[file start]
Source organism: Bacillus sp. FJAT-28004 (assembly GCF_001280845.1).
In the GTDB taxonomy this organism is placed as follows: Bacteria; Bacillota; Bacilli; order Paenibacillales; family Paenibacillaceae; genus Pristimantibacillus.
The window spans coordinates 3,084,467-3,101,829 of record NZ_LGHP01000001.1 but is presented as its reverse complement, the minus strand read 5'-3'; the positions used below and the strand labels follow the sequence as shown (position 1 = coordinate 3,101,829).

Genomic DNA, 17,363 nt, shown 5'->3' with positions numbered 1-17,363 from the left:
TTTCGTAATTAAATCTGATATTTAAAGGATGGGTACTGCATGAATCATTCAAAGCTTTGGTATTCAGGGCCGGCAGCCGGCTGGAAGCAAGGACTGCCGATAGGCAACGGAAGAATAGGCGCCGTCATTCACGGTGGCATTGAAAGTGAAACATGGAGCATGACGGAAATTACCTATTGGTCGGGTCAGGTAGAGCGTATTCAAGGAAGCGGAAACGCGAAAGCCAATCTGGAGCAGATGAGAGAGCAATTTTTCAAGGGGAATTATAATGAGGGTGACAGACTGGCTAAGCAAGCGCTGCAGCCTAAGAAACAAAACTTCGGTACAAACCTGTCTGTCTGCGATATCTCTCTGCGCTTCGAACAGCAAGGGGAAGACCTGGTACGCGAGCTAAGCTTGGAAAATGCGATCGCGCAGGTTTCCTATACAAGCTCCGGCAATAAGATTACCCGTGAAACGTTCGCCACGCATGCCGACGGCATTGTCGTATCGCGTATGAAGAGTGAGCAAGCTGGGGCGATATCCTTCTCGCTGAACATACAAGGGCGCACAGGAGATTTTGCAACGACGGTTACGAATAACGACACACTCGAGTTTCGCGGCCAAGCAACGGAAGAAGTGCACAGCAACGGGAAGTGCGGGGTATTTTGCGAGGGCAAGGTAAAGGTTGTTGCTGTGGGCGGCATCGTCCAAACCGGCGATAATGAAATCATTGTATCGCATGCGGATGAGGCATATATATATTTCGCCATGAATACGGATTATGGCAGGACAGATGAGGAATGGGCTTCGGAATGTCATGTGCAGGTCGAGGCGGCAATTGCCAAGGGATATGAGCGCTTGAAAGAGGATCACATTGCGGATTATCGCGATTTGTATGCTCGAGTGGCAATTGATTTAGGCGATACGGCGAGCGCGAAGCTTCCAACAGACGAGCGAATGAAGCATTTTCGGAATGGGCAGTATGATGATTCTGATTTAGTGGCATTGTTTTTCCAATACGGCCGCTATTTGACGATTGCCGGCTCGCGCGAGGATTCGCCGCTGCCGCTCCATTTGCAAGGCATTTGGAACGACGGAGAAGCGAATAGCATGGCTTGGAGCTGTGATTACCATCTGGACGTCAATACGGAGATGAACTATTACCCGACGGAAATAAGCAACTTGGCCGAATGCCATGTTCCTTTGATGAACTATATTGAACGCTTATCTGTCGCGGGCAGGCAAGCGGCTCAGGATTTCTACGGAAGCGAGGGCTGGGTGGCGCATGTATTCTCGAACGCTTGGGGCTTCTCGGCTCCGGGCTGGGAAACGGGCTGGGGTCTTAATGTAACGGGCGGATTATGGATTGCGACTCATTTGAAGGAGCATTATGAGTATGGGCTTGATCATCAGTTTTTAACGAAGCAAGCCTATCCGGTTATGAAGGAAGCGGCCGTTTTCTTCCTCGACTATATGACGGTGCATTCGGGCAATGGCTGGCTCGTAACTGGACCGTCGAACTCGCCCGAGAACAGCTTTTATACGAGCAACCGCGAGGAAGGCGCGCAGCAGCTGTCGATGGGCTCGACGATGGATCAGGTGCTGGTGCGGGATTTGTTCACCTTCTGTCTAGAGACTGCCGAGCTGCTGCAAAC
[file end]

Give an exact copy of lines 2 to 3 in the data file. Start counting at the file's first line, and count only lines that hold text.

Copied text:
In the GTDB taxonomy this organism is placed as follows: Bacteria; Bacillota; Bacilli; order Paenibacillales; family Paenibacillaceae; genus Pristimantibacillus.
The window spans coordinates 3,084,467-3,101,829 of record NZ_LGHP01000001.1 but is presented as its reverse complement, the minus strand read 5'-3'; the positions used below and the strand labels follow the sequence as shown (position 1 = coordinate 3,101,829).